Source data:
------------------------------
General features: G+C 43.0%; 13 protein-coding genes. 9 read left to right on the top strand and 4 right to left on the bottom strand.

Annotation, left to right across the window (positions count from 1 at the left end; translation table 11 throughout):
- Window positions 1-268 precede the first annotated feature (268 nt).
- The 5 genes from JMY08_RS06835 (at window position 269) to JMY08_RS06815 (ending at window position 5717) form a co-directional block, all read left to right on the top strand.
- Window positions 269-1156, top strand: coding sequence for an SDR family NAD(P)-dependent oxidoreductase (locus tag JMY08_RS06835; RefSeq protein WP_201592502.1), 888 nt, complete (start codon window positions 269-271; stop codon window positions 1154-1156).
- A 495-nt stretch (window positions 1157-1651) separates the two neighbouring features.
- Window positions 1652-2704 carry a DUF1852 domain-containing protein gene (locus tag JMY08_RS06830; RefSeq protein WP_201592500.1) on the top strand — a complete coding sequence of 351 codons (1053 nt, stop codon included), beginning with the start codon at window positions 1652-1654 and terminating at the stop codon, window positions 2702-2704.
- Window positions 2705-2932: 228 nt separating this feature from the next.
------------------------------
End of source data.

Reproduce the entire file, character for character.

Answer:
General features: G+C 43.0%; 13 protein-coding genes. 9 read left to right on the top strand and 4 right to left on the bottom strand.

Annotation, left to right across the window (positions count from 1 at the left end; translation table 11 throughout):
- Window positions 1-268 precede the first annotated feature (268 nt).
- The 5 genes from JMY08_RS06835 (at window position 269) to JMY08_RS06815 (ending at window position 5717) form a co-directional block, all read left to right on the top strand.
- Window positions 269-1156, top strand: coding sequence for an SDR family NAD(P)-dependent oxidoreductase (locus tag JMY08_RS06835; RefSeq protein WP_201592502.1), 888 nt, complete (start codon window positions 269-271; stop codon window positions 1154-1156).
- A 495-nt stretch (window positions 1157-1651) separates the two neighbouring features.
- Window positions 1652-2704 carry a DUF1852 domain-containing protein gene (locus tag JMY08_RS06830; RefSeq protein WP_201592500.1) on the top strand — a complete coding sequence of 351 codons (1053 nt, stop codon included), beginning with the start codon at window positions 1652-1654 and terminating at the stop codon, window positions 2702-2704.
- Window positions 2705-2932: 228 nt separating this feature from the next.